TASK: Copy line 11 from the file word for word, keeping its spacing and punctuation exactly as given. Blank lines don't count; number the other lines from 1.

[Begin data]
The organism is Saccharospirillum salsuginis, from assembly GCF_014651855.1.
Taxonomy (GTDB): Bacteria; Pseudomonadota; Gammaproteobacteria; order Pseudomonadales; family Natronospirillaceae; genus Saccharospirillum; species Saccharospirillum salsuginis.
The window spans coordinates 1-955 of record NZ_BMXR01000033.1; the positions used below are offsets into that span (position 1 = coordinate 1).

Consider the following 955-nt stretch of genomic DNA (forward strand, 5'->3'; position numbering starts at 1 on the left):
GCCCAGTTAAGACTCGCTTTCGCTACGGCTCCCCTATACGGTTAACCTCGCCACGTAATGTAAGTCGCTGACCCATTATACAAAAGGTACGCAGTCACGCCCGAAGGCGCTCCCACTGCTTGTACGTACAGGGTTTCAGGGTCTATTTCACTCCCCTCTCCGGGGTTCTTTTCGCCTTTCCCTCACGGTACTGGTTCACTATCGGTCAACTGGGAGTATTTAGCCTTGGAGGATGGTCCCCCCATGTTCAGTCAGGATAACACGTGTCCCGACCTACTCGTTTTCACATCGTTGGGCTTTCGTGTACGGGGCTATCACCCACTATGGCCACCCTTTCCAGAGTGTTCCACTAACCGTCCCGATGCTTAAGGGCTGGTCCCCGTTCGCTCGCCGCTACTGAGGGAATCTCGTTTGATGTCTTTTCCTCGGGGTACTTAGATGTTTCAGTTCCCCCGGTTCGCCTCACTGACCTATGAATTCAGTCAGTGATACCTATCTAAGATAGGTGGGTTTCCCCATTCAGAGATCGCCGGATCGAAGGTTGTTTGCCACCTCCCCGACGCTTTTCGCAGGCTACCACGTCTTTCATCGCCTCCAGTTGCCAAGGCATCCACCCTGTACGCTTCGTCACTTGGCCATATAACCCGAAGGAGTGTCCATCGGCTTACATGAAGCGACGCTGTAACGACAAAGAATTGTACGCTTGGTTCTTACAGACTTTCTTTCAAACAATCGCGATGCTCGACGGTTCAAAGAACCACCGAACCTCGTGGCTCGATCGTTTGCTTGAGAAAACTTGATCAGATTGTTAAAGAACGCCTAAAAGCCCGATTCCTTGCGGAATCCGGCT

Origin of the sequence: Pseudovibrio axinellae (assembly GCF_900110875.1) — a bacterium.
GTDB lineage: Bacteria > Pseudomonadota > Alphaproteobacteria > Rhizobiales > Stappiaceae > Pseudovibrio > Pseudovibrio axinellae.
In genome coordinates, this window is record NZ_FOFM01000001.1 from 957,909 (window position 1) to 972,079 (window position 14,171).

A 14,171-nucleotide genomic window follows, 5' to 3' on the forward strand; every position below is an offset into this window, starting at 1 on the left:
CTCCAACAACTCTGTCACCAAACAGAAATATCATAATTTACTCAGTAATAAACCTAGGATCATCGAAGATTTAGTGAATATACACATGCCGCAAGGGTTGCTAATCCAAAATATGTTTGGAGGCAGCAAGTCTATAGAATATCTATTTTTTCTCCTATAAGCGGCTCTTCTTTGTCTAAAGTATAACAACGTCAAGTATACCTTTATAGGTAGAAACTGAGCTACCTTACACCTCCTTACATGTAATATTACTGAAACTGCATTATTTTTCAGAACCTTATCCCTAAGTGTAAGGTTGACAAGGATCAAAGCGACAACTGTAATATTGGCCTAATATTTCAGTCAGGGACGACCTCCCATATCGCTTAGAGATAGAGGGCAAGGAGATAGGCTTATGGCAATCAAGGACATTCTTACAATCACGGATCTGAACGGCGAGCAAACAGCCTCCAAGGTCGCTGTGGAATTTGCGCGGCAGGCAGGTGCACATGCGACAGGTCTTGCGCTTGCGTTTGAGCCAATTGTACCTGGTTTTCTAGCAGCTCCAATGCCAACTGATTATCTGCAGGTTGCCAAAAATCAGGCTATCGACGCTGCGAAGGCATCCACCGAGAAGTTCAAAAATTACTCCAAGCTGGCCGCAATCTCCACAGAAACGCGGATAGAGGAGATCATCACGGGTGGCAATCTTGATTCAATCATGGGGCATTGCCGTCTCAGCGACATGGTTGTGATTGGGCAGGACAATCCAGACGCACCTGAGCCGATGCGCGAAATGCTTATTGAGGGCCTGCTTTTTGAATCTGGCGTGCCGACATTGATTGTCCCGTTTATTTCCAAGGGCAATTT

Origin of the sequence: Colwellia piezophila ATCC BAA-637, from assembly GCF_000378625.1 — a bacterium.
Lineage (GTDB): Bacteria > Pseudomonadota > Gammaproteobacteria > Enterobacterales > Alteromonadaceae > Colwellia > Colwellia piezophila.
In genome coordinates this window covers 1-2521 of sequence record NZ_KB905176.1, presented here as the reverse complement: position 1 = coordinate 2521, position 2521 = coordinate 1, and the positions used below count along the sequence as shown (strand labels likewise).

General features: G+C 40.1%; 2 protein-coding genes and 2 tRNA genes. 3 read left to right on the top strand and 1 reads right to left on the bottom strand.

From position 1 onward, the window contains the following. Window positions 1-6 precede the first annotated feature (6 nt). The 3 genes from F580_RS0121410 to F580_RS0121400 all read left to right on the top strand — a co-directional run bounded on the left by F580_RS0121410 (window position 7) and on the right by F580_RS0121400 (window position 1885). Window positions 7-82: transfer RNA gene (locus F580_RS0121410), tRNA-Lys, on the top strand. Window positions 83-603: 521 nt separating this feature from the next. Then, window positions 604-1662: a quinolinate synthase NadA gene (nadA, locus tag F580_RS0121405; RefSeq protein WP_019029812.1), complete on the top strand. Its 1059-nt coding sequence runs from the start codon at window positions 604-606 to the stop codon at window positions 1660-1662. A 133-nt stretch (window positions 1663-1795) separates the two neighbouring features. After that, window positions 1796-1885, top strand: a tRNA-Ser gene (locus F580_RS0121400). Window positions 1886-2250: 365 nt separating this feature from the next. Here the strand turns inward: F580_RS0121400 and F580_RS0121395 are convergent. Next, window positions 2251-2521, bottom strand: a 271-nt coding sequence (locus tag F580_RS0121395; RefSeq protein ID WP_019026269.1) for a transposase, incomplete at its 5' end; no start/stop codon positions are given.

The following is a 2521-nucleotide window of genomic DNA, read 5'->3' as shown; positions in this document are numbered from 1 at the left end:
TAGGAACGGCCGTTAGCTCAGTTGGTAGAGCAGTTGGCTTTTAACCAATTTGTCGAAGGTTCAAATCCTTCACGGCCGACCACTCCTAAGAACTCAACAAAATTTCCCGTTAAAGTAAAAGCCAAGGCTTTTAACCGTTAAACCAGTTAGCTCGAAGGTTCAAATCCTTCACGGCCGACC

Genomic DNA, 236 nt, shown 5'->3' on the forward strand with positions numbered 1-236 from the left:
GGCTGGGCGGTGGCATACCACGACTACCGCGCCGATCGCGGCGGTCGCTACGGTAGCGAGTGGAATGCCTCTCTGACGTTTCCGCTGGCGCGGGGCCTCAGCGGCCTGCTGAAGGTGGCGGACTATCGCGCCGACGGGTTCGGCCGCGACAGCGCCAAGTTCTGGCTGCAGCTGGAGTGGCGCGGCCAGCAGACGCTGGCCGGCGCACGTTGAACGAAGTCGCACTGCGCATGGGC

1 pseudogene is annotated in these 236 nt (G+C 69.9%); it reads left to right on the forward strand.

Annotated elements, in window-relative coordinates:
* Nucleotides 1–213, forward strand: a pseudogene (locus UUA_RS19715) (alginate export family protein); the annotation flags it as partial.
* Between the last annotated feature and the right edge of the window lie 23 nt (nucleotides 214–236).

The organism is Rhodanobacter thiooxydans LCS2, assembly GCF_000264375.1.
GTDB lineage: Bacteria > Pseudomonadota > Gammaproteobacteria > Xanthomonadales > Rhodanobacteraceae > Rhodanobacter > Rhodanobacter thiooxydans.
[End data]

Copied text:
Origin of the sequence: Colwellia piezophila ATCC BAA-637, from assembly GCF_000378625.1 — a bacterium.